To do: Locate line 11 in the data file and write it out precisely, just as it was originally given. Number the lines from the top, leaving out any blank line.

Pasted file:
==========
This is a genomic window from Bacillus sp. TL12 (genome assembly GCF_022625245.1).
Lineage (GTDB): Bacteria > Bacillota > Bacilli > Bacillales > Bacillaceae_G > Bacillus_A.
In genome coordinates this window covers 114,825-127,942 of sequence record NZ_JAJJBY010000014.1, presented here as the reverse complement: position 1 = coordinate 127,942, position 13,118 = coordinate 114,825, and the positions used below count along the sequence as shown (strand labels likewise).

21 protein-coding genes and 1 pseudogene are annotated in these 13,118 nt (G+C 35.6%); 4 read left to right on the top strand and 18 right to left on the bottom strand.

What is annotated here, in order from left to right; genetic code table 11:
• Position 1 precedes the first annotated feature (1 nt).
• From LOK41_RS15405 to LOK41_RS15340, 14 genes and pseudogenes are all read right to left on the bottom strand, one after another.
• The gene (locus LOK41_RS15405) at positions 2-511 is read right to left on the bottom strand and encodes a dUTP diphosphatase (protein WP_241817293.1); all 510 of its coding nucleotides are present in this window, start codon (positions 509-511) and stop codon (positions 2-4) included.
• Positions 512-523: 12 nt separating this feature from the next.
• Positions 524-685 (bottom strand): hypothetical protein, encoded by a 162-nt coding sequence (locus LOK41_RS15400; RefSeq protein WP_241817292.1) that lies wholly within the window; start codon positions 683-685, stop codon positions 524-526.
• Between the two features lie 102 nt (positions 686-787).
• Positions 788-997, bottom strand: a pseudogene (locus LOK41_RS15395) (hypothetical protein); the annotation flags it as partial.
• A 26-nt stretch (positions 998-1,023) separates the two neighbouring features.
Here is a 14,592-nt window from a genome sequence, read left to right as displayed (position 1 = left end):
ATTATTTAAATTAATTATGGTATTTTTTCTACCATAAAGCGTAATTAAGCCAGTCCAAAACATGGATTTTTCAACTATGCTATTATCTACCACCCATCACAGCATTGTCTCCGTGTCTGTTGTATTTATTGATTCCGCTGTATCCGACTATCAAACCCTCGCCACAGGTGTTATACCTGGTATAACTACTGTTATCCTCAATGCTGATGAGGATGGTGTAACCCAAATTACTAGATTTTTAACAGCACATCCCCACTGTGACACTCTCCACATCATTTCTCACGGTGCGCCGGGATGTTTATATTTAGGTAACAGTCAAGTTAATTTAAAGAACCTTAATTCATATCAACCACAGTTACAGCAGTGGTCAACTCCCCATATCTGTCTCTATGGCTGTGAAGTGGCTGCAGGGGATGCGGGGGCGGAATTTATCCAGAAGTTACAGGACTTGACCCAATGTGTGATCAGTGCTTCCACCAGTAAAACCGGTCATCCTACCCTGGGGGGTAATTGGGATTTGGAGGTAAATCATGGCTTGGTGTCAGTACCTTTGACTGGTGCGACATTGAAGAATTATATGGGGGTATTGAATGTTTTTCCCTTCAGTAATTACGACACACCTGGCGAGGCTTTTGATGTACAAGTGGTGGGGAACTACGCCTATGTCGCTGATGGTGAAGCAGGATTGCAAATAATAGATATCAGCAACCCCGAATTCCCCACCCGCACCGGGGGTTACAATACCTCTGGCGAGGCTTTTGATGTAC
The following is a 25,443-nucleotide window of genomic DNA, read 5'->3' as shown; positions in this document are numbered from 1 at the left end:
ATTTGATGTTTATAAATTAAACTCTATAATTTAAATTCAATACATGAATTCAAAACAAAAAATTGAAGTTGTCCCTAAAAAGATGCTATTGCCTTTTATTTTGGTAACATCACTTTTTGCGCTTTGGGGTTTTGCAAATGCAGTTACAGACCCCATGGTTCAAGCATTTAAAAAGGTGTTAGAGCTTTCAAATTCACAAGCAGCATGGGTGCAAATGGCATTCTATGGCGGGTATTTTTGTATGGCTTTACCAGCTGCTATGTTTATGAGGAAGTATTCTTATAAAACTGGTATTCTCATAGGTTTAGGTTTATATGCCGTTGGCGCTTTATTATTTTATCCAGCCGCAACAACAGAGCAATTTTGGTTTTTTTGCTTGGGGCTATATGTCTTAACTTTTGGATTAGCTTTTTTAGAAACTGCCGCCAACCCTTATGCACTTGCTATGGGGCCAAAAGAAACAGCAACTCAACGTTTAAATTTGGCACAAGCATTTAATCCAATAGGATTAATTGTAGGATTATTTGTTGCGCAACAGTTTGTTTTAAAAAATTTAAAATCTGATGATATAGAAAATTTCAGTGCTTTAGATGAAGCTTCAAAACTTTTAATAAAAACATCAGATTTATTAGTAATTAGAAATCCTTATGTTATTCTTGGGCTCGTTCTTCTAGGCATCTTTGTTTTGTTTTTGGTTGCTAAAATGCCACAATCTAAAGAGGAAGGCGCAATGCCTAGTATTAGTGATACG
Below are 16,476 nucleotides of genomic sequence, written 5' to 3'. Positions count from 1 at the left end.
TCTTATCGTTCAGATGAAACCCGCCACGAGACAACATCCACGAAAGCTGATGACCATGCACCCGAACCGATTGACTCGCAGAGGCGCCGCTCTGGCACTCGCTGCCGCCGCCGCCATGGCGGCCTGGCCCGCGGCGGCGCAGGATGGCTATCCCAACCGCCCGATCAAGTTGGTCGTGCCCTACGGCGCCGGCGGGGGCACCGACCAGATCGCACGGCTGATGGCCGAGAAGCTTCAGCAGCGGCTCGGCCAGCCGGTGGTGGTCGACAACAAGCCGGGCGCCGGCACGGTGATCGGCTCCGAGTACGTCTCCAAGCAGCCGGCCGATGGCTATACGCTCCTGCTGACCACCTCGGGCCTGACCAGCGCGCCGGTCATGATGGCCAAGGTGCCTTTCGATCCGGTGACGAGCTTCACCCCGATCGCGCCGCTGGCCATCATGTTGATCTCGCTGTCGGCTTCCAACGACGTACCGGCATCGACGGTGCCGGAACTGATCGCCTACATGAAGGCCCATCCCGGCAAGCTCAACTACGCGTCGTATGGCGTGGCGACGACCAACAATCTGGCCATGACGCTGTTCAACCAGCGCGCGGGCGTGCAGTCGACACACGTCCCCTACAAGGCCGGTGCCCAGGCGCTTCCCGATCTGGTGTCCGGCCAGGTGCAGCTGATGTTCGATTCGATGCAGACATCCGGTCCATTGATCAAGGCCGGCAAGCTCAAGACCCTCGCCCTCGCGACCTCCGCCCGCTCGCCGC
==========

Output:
• Between the two features lie 102 nt (positions 686-787).